When asked about Wallace's interest in rap music, Costello said, "He got into rap music theoretically. And I was like, you know, it's actually this thing." And there were many other personal anecdotes about Wallace that brought the man, not the myth, into the room. A portrait of the artist emerged and it was exactly as a Wallace fan might have imagined. Wallace was a man who felt that he was externally inspired to write, he felt like "his ass left the chair," that he was levitated out of his body when he was able to set down the "incandescent prose" that he was so admired for. But he was also anxious and sometimes foolish about his success. Karr related the time that Wallace was asked to participate in an advertisement and she had to say to him, "Would Nabokov make a Gap commercial? Think again, Dave."
At one point, Karr asked, "Did y'all have the same experience of asking him to cut or clarify something and it would come back nine pages longer?"
Treisman said no, but that, "you might get a nine-page note on why he couldn't [make the cuts]."
She quickly followed up by saying that "editing him after death was much easier."
"Editing after death was much easier." This comment floated down into the room, people seemed a little unsettled by it. I laughed. I laughed because it was funny and also because I hate when death is made into a precious thing. Or when mental illness is tiptoed around, as if it were a sleeping dog. That particular dog is never asleep. Treisman recounted what a friend who also suffers from a similar disease told her, which was, "It's not that you wake up one day, saying, I'm going to kill myself today. It's that you wake up every day, saying, I'm going to try not to kill myself today." Which, I think, can be one hell of a lonely way to live. There were more revelations about David. How many of his popularly-known "close friendships," like those with Jonathan Franzen and Don DeLillo, were almost exclusively epistolary. Max called Wallace, "God's gift to the U.S. Postal Service" because of the huge amount of letters he wrote over the course of his lifetime. And, again, there is that loneliness. That feeling of not quite being of the world you live in. Costello called Wallace, "an animal who was in a cage," a man whose only escape from himself was his writing. And the problem with that, of course, is that Wallace's writing was so distinctly his own that it brought him acolytes and imitators who were drawn to his distinctive voice, who were drawn to him.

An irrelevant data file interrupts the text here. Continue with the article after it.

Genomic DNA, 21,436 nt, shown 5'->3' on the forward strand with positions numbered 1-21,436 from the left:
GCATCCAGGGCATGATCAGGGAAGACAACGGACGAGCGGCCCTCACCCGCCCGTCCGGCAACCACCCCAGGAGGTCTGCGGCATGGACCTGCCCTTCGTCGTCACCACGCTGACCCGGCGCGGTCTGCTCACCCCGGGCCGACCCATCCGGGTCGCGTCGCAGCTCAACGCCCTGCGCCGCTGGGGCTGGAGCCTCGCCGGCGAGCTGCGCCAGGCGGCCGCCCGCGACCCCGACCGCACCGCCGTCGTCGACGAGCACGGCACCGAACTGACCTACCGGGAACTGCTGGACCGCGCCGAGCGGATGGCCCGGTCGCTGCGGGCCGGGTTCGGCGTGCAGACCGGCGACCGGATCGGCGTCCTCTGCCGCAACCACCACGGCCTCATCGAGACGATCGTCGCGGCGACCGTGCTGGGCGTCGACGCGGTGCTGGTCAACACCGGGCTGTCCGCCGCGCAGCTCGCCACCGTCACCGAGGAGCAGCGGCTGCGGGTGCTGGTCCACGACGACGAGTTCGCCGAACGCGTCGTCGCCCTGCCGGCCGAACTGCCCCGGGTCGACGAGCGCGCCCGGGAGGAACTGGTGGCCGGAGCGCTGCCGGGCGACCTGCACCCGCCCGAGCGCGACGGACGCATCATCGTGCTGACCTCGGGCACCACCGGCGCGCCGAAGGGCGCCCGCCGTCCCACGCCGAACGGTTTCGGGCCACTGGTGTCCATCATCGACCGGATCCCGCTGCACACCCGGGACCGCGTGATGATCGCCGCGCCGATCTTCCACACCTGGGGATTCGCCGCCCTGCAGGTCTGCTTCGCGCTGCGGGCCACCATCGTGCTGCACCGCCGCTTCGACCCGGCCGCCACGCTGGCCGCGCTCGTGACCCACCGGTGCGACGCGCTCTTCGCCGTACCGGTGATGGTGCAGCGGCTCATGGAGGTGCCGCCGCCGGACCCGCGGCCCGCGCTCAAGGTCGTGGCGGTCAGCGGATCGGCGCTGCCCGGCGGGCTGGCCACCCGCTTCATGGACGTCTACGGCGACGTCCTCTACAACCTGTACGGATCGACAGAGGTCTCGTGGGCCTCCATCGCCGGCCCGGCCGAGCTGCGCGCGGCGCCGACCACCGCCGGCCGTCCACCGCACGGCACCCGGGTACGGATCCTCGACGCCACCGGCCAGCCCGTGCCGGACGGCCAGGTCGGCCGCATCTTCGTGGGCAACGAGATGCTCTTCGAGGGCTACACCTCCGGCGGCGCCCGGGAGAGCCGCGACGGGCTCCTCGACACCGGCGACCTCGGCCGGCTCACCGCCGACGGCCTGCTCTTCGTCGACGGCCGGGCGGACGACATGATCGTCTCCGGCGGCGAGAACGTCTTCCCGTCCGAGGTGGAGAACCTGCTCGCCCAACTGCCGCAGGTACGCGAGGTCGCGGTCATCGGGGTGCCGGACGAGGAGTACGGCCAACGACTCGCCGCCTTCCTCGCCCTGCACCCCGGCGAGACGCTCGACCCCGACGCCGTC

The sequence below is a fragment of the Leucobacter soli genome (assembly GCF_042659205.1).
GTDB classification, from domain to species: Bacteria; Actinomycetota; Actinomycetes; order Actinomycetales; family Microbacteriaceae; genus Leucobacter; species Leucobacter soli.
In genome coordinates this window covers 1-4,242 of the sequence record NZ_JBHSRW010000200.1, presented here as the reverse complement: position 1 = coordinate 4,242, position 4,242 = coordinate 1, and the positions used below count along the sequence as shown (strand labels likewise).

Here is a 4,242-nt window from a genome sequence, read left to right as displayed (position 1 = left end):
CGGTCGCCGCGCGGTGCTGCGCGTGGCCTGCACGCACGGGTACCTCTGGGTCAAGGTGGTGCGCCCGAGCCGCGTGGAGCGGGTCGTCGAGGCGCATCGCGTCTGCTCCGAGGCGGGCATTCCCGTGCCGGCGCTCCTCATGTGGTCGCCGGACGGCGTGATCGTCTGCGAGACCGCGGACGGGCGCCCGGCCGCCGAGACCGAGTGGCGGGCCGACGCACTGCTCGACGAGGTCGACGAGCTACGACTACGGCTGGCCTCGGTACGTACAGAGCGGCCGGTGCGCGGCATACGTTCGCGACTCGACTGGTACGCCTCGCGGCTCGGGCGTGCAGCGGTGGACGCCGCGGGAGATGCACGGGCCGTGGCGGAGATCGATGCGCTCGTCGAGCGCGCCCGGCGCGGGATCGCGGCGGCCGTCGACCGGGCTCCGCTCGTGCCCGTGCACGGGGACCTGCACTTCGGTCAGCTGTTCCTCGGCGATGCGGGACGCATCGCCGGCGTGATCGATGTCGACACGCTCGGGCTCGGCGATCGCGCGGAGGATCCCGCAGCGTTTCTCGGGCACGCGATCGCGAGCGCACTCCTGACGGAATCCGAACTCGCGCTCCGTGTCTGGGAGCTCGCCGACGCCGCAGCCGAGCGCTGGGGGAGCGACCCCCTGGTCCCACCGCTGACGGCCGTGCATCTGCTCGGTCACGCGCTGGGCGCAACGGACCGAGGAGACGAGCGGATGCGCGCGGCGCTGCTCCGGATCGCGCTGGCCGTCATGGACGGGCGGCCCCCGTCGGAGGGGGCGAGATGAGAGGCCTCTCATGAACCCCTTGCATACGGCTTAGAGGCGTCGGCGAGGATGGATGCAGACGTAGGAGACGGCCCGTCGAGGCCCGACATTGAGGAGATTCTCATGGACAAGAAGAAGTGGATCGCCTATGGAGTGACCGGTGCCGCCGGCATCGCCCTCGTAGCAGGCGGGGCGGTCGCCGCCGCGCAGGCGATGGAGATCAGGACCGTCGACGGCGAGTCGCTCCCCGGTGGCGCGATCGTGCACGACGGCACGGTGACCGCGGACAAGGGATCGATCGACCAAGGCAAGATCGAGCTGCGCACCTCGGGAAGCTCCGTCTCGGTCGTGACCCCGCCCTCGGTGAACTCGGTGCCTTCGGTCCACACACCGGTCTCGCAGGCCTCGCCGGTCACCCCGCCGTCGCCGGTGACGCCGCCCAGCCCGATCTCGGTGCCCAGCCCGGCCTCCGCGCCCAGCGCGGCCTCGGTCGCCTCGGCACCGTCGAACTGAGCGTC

How can this feel to a person who only wants to escape from himself? I don't know. And there were no answers given. Only dismissals of those who tried to glamorize Wallace's illness or death as being inseparable from his genius, and condemnations of those who thought that Wallace's disease gave him some kind of authenticity that other's lack. When Max mentioned that people get lines of Infinite Jest tattooed on their arms, Karr replied, "Yeah, people killed themselves after Kurt Cobain died, too. There are some dumb motherfuckers out there."
There are. There are so many dumb motherfuckers out there. But it is a very specific, wannabe literary-minded, but really kind of sociopathic, dumb motherfucker, who likes to excuse his or her own lack of genius by lionizing those geniuses whose all-too-human flaws led them on a path of destruction. Because David Foster Wallace—as if this point hasn't been made clearly enough already—was a genius. He had that rare and particular gift of being widely-imitated, while still being totally inimitable. And it is a whole lot easier for the masses to admire someone and try and imitate that person and then excuse their own inability to be a genius too by saying that, oh, well, he was brilliant but he was also crazy and now he's dead. And beyond this being a facile and rather base way of understanding either genius or mental illness, it is also incredibly ungenerous to the people who actually knew these tortured figures, the people who are actually affected by their loss.
The panel ended with Karr reading a bit from a poem she had written about Wallace's death, where she laughed at him—"Ha ha"—because although he had tried to escape, she, and everyone who knew him, will continue to breathe him in and out and in again. And I thought about dumb old Bret Easton Ellis, who is jealous of David Foster Wallace—of his life and work and death—and I thought how ridiculous that is. None of the people on the panel I went to are jealous of David Foster Wallace, no matter how prodigious his gifts were. The people on the panel knew too much about the cost of being David Foster Wallace.
All of us may be "dumber than David," but all of us are alive.
Follow Kristin Iversen on twitter @kmiversen